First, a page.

Have you ever had a panic attack? Have you ever thought you were having a panic attack and wondered if it really was a panic attack? We are going to break down the signs if a panic attack, and some strategies to cope if you do have a panic attack.
What Is A Panic Attack?
When a panic attack comes one, you may start feeling lightheaded, you can actually feel your heart pounding, you may be short of breath or have chest pain. It feels like you may be having a heart attack!
According to the Anxiety and Depression Association of America, a panic attack is the abrupt onset of intense fear or discomfort that reaches a peak within minutes and includes at least four of the following symptoms:
- Palpitations, pounding heart, or accelerated heart rate
- Trembling or shaking
- Sensations of shortness of breath or smothering
- Feelings of choking
- Chest pain or discomfort
- Nausea or abdominal distress
- Feeling dizzy, unsteady, light-headed, or faint
- Chills or heat sensations
- Paresthesia (numbness or tingling sensations)
- Derealization (feelings of unreality) or depersonalization (being detached from oneself) Listen to this podcast.
- Fear of losing control or “going crazy”
- Fear of dying
What’s the Difference Between Anxiety and A Panic Attack?
Although anxiety is often accompanied by physical symptoms such as a racing heart or knots in your stomach, what differentiates a panic attack from other anxiety symptoms is the intensity and duration of the symptoms. According to the AADA, panic attacks typically reach their peak level of intensity in 10 minutes or less and then begin to subside.
What Causes Panic Attacks
The challenge with panic attacks is that they can occur unexpectedly during a calm state or, more predictably, in an anxious state. Panic attacks are a defining characteristic of panic disorder, but people can also experience panic attacks in the context of other psychological disorders (i.e. social anxiety disorder and obsessive-compulsive disorder).
How To Cope With A Panic Attack
First, breathe. You’re going to be okay. Breathe and remember that you’ve been in this place before. You’ve been this uncomfortable and anxious and scared, and you’ve survived.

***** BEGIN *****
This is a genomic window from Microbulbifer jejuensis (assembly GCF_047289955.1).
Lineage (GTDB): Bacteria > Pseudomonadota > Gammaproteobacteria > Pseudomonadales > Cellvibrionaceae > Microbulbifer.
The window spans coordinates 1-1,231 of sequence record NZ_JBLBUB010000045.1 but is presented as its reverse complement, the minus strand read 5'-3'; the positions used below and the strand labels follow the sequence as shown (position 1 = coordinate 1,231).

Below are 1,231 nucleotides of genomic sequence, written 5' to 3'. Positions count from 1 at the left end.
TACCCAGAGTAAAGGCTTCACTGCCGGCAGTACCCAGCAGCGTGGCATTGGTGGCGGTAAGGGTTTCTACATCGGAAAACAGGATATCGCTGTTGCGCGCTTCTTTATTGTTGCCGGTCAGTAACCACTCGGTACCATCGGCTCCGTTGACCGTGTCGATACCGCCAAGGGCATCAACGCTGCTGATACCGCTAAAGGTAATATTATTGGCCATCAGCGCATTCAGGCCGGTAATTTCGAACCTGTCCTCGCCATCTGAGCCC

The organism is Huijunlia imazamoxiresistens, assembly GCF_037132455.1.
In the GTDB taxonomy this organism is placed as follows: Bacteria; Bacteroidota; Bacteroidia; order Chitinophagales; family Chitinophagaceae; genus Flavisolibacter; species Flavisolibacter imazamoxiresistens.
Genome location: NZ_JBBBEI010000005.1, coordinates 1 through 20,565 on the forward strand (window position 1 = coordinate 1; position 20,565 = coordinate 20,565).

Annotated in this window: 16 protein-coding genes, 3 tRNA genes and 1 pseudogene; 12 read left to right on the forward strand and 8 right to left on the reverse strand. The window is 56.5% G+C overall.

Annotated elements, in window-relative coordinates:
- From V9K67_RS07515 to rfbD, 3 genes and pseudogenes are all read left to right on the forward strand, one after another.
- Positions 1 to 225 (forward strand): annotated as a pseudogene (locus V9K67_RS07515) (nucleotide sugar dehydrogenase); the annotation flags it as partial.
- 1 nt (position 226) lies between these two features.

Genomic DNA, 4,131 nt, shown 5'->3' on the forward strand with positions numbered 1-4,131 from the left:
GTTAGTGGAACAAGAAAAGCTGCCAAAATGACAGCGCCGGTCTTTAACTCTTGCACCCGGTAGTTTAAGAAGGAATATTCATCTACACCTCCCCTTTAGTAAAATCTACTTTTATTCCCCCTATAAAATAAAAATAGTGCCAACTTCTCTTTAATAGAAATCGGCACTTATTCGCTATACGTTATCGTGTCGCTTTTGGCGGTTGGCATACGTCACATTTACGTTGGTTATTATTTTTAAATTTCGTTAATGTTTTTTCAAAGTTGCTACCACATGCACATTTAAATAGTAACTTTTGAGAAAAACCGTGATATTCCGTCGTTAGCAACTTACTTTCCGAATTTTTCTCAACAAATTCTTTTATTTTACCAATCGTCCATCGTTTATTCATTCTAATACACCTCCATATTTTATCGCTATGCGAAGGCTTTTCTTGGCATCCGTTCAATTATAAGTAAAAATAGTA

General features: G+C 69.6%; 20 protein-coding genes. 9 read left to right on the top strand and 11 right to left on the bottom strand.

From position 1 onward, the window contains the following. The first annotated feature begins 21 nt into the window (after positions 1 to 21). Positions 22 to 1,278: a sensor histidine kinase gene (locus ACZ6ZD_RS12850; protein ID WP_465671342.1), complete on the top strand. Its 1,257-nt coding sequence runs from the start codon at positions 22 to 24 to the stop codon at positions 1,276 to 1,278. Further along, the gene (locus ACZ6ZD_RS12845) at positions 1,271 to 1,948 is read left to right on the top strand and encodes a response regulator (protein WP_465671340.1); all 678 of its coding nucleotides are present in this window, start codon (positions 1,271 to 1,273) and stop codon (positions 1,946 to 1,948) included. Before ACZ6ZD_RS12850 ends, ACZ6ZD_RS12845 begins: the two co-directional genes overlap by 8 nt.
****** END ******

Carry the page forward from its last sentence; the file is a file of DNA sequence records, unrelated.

These feelings are painful and debilitating, but you can sit with them and eventually, they will pass.
Try this “grounding” method:
- Stop and look around you
- 5 things you can see
- 4 things you can touch
- 3 things you can hear
- 2 things you can smell
- 1 thing you can taste
This can help you when you feel like you have lost all control of your surroundings.
Other ways to get through a panic attack include:
- Deep Breathing: controlling your breathing is the most important way to get through a panic attack. Take a slow breath in through your nose, hold it for a couple of seconds, and then exhale and repeat. You can do this while standing, sitting, or laying down.
- Relax Your Muscles: Progressive muscle relaxation can help you get through a panic attacks. Start by tensing your muscle groups one at a time. Then, release the tension of these muscle groups one at a time. Pay attention to each individual muscle as you tense and relax it.
Know When To Reach Out
If you are having panic attacks more than once a month, you should talk to a therapist or counselor about it. You can talk to someone online without even needing an appointment.
Whenever you’re ready, here are ways we can help:
- Schedule an appointment – Schedule Now
- Try virtual counseling from home – Learn about telehealth
- Text WECARE to 474747 and our Client Care Coordinator will reach out
- Get to know our therapists – Meet our team!
- Share this with someone – Just send them this link
- Let’s Chat! Simply reply with an email. One of our team members will personally respond – Email us